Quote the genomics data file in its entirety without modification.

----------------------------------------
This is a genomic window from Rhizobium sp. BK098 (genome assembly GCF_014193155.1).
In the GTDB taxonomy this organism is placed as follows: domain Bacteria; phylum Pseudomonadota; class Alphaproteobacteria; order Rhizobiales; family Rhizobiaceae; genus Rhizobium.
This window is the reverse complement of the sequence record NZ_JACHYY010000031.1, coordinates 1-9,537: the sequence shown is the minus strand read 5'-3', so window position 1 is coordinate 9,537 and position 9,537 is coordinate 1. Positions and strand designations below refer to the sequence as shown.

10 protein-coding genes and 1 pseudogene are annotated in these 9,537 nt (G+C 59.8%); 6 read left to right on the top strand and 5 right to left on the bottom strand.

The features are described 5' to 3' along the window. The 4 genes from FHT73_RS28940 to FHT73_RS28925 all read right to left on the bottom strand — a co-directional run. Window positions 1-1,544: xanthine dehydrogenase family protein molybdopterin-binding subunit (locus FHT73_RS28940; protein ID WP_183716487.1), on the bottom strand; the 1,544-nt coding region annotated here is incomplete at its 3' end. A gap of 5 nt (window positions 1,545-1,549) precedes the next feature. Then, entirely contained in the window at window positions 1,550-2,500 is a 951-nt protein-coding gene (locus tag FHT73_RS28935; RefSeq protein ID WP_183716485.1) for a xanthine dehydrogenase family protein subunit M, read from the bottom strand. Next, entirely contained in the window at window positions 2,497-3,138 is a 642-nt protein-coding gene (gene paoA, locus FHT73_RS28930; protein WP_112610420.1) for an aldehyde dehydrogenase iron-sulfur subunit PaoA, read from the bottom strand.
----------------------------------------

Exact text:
This is a genomic window from Rhizobium sp. BK098 (genome assembly GCF_014193155.1).
In the GTDB taxonomy this organism is placed as follows: domain Bacteria; phylum Pseudomonadota; class Alphaproteobacteria; order Rhizobiales; family Rhizobiaceae; genus Rhizobium.
This window is the reverse complement of the sequence record NZ_JACHYY010000031.1, coordinates 1-9,537: the sequence shown is the minus strand read 5'-3', so window position 1 is coordinate 9,537 and position 9,537 is coordinate 1. Positions and strand designations below refer to the sequence as shown.

10 protein-coding genes and 1 pseudogene are annotated in these 9,537 nt (G+C 59.8%); 6 read left to right on the top strand and 5 right to left on the bottom strand.

The features are described 5' to 3' along the window. The 4 genes from FHT73_RS28940 to FHT73_RS28925 all read right to left on the bottom strand — a co-directional run. Window positions 1-1,544: xanthine dehydrogenase family protein molybdopterin-binding subunit (locus FHT73_RS28940; protein ID WP_183716487.1), on the bottom strand; the 1,544-nt coding region annotated here is incomplete at its 3' end. A gap of 5 nt (window positions 1,545-1,549) precedes the next feature. Then, entirely contained in the window at window positions 1,550-2,500 is a 951-nt protein-coding gene (locus tag FHT73_RS28935; RefSeq protein ID WP_183716485.1) for a xanthine dehydrogenase family protein subunit M, read from the bottom strand. Next, entirely contained in the window at window positions 2,497-3,138 is a 642-nt protein-coding gene (gene paoA, locus FHT73_RS28930; protein WP_112610420.1) for an aldehyde dehydrogenase iron-sulfur subunit PaoA, read from the bottom strand.